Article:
|She's not this bad, is she?|
Since Chris’s post last week I’ve been thinking about that most fraught and loaded of relationships: that between a mother and the woman her son marries. Why is it so rare to have a good mother-in-law/daughter-in-law relationship? There seems to be so much judgment, resentment and hard feelings on both sides. I have a great relationship with my MIL. I don’t take credit for that, because she makes it easy, but I do have some thoughts of how to improve your in-law relationship.
For the MILs: Put yourself in your DIL’s shoes. Probably she prefers her own family – isn’t that natural? Didn’t you prefer your family to your husband’s? That doesn’t mean she doesn’t like you, she’s just more comfortable with her own. Likely, she’s stretched very thin. Raising a family is very hard, and if she’s also juggling a career, free time is precious and scarce. Be the kind of MIL you wish you had. Focus on her positive qualities. Try to see what your son loves in her. Appreciate whatever time you do have with the grandchildren and your son. If they are making time for you, even if you wish there was more, it’s because they love you. Be proud that you raised a son who prioritizes his wife and children, even if it hurts sometimes that he’s gone.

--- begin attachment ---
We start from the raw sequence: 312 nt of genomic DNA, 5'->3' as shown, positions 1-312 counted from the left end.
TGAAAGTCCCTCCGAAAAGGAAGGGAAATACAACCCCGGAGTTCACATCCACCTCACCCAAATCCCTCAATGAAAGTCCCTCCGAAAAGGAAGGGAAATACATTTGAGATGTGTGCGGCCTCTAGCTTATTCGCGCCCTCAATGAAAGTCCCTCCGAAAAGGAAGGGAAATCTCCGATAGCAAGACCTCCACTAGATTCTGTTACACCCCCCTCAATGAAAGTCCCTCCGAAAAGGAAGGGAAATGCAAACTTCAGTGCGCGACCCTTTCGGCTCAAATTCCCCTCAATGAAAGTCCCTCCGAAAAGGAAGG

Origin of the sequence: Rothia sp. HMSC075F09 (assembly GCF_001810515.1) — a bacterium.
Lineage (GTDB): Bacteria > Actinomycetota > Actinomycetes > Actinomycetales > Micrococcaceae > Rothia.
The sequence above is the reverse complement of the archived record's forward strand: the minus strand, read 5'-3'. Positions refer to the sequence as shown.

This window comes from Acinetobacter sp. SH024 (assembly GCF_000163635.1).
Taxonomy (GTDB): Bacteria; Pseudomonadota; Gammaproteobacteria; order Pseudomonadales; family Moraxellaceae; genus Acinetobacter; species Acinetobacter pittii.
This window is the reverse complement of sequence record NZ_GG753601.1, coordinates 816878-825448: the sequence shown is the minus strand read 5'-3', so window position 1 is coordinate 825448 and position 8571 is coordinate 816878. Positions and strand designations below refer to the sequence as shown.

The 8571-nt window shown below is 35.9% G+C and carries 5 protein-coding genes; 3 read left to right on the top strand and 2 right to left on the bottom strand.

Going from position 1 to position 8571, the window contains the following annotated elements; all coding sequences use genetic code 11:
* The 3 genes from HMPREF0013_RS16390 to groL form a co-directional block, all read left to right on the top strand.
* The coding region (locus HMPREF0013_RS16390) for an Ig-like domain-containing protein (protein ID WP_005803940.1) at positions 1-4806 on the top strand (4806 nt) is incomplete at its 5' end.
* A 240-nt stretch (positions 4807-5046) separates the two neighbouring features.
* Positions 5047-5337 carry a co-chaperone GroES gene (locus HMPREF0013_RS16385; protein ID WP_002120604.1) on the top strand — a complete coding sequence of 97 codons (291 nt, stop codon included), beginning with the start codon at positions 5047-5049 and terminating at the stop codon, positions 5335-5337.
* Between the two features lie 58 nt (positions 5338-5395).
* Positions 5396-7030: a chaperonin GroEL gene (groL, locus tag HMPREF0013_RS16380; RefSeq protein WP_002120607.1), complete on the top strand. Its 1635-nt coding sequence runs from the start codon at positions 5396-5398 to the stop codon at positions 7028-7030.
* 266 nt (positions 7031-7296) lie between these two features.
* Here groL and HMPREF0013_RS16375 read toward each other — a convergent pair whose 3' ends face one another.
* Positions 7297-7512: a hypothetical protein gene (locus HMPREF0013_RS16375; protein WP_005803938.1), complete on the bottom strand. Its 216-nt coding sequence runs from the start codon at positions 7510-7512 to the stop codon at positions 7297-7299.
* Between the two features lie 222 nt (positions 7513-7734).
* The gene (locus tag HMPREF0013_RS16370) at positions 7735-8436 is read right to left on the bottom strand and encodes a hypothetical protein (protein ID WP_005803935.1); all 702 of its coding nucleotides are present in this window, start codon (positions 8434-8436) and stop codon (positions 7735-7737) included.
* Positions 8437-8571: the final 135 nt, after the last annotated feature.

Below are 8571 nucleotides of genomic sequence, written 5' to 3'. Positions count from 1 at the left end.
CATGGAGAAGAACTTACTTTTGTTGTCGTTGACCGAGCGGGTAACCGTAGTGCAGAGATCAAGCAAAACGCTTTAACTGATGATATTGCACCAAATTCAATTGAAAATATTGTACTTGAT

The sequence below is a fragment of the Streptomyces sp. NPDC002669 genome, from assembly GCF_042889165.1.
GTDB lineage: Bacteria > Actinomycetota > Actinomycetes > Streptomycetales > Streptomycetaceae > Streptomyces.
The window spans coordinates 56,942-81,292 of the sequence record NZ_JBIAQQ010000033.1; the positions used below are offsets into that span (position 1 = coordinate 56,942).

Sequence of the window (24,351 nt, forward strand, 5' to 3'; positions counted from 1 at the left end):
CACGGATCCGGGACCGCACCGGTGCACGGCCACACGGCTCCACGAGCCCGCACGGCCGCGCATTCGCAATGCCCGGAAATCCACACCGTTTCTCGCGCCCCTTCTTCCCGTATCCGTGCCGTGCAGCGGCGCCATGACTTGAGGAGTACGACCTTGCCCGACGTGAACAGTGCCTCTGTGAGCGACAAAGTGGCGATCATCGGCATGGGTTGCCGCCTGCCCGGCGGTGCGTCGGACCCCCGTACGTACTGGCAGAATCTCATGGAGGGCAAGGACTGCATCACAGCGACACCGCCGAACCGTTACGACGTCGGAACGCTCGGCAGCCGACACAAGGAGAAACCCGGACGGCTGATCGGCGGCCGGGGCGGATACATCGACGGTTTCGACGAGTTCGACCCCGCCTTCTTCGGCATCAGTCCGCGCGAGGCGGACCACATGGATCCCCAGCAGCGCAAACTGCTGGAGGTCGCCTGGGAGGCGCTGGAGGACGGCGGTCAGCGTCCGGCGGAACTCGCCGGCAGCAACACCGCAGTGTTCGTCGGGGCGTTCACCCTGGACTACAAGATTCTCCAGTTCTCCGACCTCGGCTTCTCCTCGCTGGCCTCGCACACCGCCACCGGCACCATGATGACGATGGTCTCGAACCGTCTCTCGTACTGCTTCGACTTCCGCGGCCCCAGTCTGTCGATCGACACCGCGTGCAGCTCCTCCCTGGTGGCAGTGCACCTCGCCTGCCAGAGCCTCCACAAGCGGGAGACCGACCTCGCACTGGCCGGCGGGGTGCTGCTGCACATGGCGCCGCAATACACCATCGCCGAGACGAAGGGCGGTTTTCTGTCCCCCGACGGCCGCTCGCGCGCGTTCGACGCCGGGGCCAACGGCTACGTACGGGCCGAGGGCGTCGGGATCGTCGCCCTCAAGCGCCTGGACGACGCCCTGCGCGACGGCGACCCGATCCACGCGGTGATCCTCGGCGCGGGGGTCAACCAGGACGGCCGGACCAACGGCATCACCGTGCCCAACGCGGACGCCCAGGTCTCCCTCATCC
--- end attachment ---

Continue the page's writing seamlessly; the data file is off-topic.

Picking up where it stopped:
As for the DILs, yes, probably your MIL wants more time with your kids and husband than she gets. She loves them, she misses them. Try not to see that as a condemnation of you. Maybe she doesn't like your cooking, or disagrees with your parenting, or thinks you should take better care of her son. You don't have to take this personally. Let her think what she wants. Try giving her some time with the kids when you're not hovering over her. Send your husband too if she needs supervision. Go have some time to yourself. You know you need it.
For both MILs and DILs, decide to love each other. My MIL taught me that was possible. There was a girl one of her sons dated for a while, and when I criticized her, my MIL said, “I don’t want to hear anything bad about her, because if my son decides to marry her, we’re going to have to love her.” I found this idea radical at the time, but now I believe it to be true. I probably can’t force myself to like someone, but I can decide to love them. How to put this into practice? Imagine your MIL or DIL as a small child, before the world messed them up. Assume the other means well, even if it comes across as judgment. If necessary, limit the amount of time you spend with the person, but when you’re together, focus on the positive, and try to forgive her for the rest.